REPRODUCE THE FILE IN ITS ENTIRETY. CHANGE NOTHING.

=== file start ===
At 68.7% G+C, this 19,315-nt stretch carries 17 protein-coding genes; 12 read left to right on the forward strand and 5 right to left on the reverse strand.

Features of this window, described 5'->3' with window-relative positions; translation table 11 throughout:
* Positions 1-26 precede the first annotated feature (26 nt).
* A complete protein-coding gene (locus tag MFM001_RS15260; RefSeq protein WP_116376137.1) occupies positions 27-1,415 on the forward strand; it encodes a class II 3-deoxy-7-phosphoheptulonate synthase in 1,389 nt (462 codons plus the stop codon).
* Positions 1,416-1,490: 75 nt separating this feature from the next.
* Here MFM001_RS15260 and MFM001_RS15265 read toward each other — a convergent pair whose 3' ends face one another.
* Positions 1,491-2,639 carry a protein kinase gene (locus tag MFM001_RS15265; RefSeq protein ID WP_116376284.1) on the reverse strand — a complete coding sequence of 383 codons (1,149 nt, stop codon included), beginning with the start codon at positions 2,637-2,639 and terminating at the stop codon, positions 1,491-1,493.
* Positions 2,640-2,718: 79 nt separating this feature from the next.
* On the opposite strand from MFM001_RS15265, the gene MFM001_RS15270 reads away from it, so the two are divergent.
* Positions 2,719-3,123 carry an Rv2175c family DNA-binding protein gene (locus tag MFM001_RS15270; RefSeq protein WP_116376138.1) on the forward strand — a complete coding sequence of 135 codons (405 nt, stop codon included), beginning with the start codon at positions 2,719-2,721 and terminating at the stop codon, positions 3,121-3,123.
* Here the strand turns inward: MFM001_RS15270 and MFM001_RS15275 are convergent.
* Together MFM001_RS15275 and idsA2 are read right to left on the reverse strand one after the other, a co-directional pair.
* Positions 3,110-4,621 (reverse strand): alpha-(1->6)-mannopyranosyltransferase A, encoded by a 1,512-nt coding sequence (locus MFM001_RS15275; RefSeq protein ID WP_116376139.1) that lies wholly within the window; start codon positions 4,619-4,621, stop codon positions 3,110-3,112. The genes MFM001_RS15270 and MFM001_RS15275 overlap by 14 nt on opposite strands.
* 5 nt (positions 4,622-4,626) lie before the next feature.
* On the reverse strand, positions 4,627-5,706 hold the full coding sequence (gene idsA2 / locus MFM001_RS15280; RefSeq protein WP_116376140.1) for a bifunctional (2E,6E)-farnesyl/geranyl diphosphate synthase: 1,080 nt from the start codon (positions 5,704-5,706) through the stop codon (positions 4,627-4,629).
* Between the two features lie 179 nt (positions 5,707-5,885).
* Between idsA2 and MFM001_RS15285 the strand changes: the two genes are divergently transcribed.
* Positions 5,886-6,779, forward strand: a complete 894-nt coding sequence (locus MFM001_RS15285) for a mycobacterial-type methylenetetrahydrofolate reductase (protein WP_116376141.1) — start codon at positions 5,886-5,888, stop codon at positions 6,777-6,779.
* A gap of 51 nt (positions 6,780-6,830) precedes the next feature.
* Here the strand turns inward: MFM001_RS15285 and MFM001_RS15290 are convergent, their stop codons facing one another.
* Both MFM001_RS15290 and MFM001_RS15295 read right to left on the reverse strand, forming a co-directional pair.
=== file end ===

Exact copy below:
At 68.7% G+C, this 19,315-nt stretch carries 17 protein-coding genes; 12 read left to right on the forward strand and 5 right to left on the reverse strand.

Features of this window, described 5'->3' with window-relative positions; translation table 11 throughout:
* Positions 1-26 precede the first annotated feature (26 nt).
* A complete protein-coding gene (locus tag MFM001_RS15260; RefSeq protein WP_116376137.1) occupies positions 27-1,415 on the forward strand; it encodes a class II 3-deoxy-7-phosphoheptulonate synthase in 1,389 nt (462 codons plus the stop codon).
* Positions 1,416-1,490: 75 nt separating this feature from the next.
* Here MFM001_RS15260 and MFM001_RS15265 read toward each other — a convergent pair whose 3' ends face one another.
* Positions 1,491-2,639 carry a protein kinase gene (locus tag MFM001_RS15265; RefSeq protein ID WP_116376284.1) on the reverse strand — a complete coding sequence of 383 codons (1,149 nt, stop codon included), beginning with the start codon at positions 2,637-2,639 and terminating at the stop codon, positions 1,491-1,493.
* Positions 2,640-2,718: 79 nt separating this feature from the next.
* On the opposite strand from MFM001_RS15265, the gene MFM001_RS15270 reads away from it, so the two are divergent.
* Positions 2,719-3,123 carry an Rv2175c family DNA-binding protein gene (locus tag MFM001_RS15270; RefSeq protein WP_116376138.1) on the forward strand — a complete coding sequence of 135 codons (405 nt, stop codon included), beginning with the start codon at positions 2,719-2,721 and terminating at the stop codon, positions 3,121-3,123.
* Here the strand turns inward: MFM001_RS15270 and MFM001_RS15275 are convergent.
* Together MFM001_RS15275 and idsA2 are read right to left on the reverse strand one after the other, a co-directional pair.
* Positions 3,110-4,621 (reverse strand): alpha-(1->6)-mannopyranosyltransferase A, encoded by a 1,512-nt coding sequence (locus MFM001_RS15275; RefSeq protein ID WP_116376139.1) that lies wholly within the window; start codon positions 4,619-4,621, stop codon positions 3,110-3,112. The genes MFM001_RS15270 and MFM001_RS15275 overlap by 14 nt on opposite strands.
* 5 nt (positions 4,622-4,626) lie before the next feature.
* On the reverse strand, positions 4,627-5,706 hold the full coding sequence (gene idsA2 / locus MFM001_RS15280; RefSeq protein WP_116376140.1) for a bifunctional (2E,6E)-farnesyl/geranyl diphosphate synthase: 1,080 nt from the start codon (positions 5,704-5,706) through the stop codon (positions 4,627-4,629).
* Between the two features lie 179 nt (positions 5,707-5,885).
* Between idsA2 and MFM001_RS15285 the strand changes: the two genes are divergently transcribed.
* Positions 5,886-6,779, forward strand: a complete 894-nt coding sequence (locus MFM001_RS15285) for a mycobacterial-type methylenetetrahydrofolate reductase (protein WP_116376141.1) — start codon at positions 5,886-5,888, stop codon at positions 6,777-6,779.
* A gap of 51 nt (positions 6,780-6,830) precedes the next feature.
* Here the strand turns inward: MFM001_RS15285 and MFM001_RS15290 are convergent, their stop codons facing one another.
* Both MFM001_RS15290 and MFM001_RS15295 read right to left on the reverse strand, forming a co-directional pair.